Milsem cormae cétdeoch.
(sweetest * of ale * first-drink)
The first drink of ale is the sweetest.
One of the many maxims in "Tecosca Cormaic". A slightly less terse version is found in the Book of Leinster (345d58): "Milsem cacha corma a cét-deog." = The sweetest of every ale is its first drink.
Is banna ría frais ón.
(is * a drop * before * a shower * that)
That is a drop before a shower.
"That is a sign of things to come," says Medb in "Fled Bricrenn".
Is ithi lochad coa lloss.
(it is * eating * of a mouse * with its * tail-end)
Eating a mouse includes the tail!
In a memorable scene in "Cath Maige Mucrama", the king of Alba serves Lugaid Mac Con (who is incognito) and his men whole raw mice for dinner, and threatens them with death if they do not eat them! One poor man vomits every time he starts to put his mouse in his mouth, which prompts Lugaid, who has already complied, to order his man to get it down, tail and all. By this strategem the king is able to discover which one of the men is Luagaid, since he is necessarily the one who would have the authority to enforce such a revolting mouthful.
Fó cach tan teine.
(good * every * time * a fire)
A fire is fine anytime.
A maxim from "Tecosca Cormaic", one of the "speculum principum" texts, full of good advice for rulers. This sentiment is actually put in a woman's mouth and seems to be intended to illustrate what the author perceives to be women's excessive love of comfort. This tangentially calls to mind a modern saying:
Áit a mbíonn toit bíonn teine.
Áit a mbíonn teine bíonn teas.
Áit a mbíonn teas bíonn mná.
Áit a mbíonn mná bíonn geab.
(Where there's smoke there's fire.
Where there's fire there's heat.
Where there's heat there are women.
Where there are women there's gab.)
Noco modmar cach n-óenbró.
(is not * effective * each * one millstone)
A single millstone is useless.
This is one of the proverbial images that Cú Chulainn uses in the LL "Táin" to convey the difficulty of defending Ulster against the invaders entirely on his own, during the period that the other warriors were suffering a magical debility. See also: "Ní lassamain..." and "Cuit in tslóig..." in this collection.
Ailbe uses the same proverb ("Ní nodmar [sic] dina nach aenbro") in "Tochmarc Ailbe" in explaining to Finn, her new husband, why she always has a retort for his words of sage advice. She tells him that she is not answering back just to annoy him or to be contrary, "acht nama as aerlabru duit -si labra t'oenur gin nech do triaaccaillim frit" (but just that it's empty eloquence for you to speak all alone without anyone to answer you back). The image of marriage as a pairing of two millstones is found in "Dia·fagbainn-se bróin úachtair" in this collection.
Ba deól mela a mecnaib ibair.
(was * sucking * of honey * out of * roots * of yew)
It would be like sucking honey from yew roots.
A proverbial expression for the impossible, found in "Aislinge Meic Con Glinne". A slightly different version found in the Book of Ballymote runs "Is do dechraib in domain buain mela ar mecnaib ibair" ("harvesting honey from yew roots is one of the difficult things of the world").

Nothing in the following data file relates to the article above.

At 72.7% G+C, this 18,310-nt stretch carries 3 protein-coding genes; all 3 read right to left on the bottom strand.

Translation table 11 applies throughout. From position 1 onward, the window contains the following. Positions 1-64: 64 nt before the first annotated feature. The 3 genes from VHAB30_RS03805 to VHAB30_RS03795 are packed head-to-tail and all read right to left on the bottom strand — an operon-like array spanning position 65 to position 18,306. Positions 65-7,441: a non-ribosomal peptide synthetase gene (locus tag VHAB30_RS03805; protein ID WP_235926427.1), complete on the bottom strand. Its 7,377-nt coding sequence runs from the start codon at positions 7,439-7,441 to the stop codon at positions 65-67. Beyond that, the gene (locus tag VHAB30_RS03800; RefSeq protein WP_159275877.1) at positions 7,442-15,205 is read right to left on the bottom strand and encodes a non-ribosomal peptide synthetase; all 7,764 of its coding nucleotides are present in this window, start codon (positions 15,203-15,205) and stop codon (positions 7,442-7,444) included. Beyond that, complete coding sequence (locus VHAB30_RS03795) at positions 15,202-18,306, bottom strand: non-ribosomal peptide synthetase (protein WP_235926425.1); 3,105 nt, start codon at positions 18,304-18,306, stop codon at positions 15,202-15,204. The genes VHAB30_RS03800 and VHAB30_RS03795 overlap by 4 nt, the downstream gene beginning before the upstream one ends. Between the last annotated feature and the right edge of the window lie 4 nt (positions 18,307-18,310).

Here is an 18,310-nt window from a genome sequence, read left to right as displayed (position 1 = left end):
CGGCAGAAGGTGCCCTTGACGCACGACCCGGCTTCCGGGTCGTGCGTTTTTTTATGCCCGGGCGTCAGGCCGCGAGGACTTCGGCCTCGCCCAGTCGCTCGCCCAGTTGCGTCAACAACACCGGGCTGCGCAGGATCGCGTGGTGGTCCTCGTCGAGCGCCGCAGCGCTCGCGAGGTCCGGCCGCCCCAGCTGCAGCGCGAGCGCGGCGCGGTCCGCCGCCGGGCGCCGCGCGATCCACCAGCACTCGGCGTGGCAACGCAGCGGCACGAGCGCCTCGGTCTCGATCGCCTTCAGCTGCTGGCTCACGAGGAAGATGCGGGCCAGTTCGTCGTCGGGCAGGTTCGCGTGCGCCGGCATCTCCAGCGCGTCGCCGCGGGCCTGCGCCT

Ba gat imm gainem.
(was * a withe * around * sand)
It would be like tying sand with a willow shoot.
This is one of a surprisingly large repertory of images of the impossible, pointless or fruitless found in Early Irish literature. A fairly exhaustive list of them can be found in the satirical Middle Irish text "Aislinge Meic Con Glinne". Others in this collection include "Ba deól mela...", "Is cuinchid smera...", and "Ba robad do throich." A modern quatrain that O'Rahilly gives as #207 in "Dánfhocail" begins with this image:
Lán gaid do ghaineamh thrágha,
nó beart gaoithe ar ghualainn,
greann dá chur i gcoidreamh
idir bhoidrisg do dhaoine duairce.
Nít lia Lagin rúni.
(they are not * more numerous * Leinstermen * than secrets)
There are as many secrets as there are Leinstermen. The secrets of the Leinstermen are as numerous as they are.
This is a proverbial saying imbedded in the tale "Orgain Denna Ríg". Its true origin is a bit mysterious, but it is interesting that versions of this formula have persisted down to the present day in Irish:
Ní lia duine ná barúil. = There are as many opinions as there are people. So many men, so many minds.
Ní lia tír ná nós. = There are as many customs as countries.
But then, the Roman comic playwright Terence wrote "Quot homines tot sententiae" (There are as many opinions as there are people) more than two thousand years ago!
Ní lassamain cech n-óenchrand.
(not * inflammable * each * one log)
A single log does not catch fire.
This is one of a series of images, found in a poem in the LL Táin, that Cú Chulainn, weary and dejected, uses to lament the strain of carrying on the fight against the invaders single-handed. The image of trying to light a fire with just one log as a metaphor for the difficulty of trying to go it alone in the world is found eslewhere in the literature. Suibne Geilt says that living without a wife is like rowing a boat with one oar (see "Tigedhus do bheith gan mnaoi"). He ends the quatrain by comparing his condition to "adúdh re hénoires" (= igniting a fire with one faggot).
See also in this collection: "Noco modmar..." and "Cuit in tslóig..."
Ba cloch i n-inad uigi sin.
(was * stone * in * place * of egg * that)
That was a stone in place of an egg.
A proverbial expression for a bad exchange, found the Book of Fenagh, the Annals of Connacht, and elsewhere. DIL quotes, s.v. "sop", an extended version from "Cogadh Gaedhel re Gallaibh" where it refers to the quality of a person: "nir bo cloch in inad ugi sen 7 nir bo sop in inad largi" (that was not a stone instead of an egg or a whisp instead of a stout stick).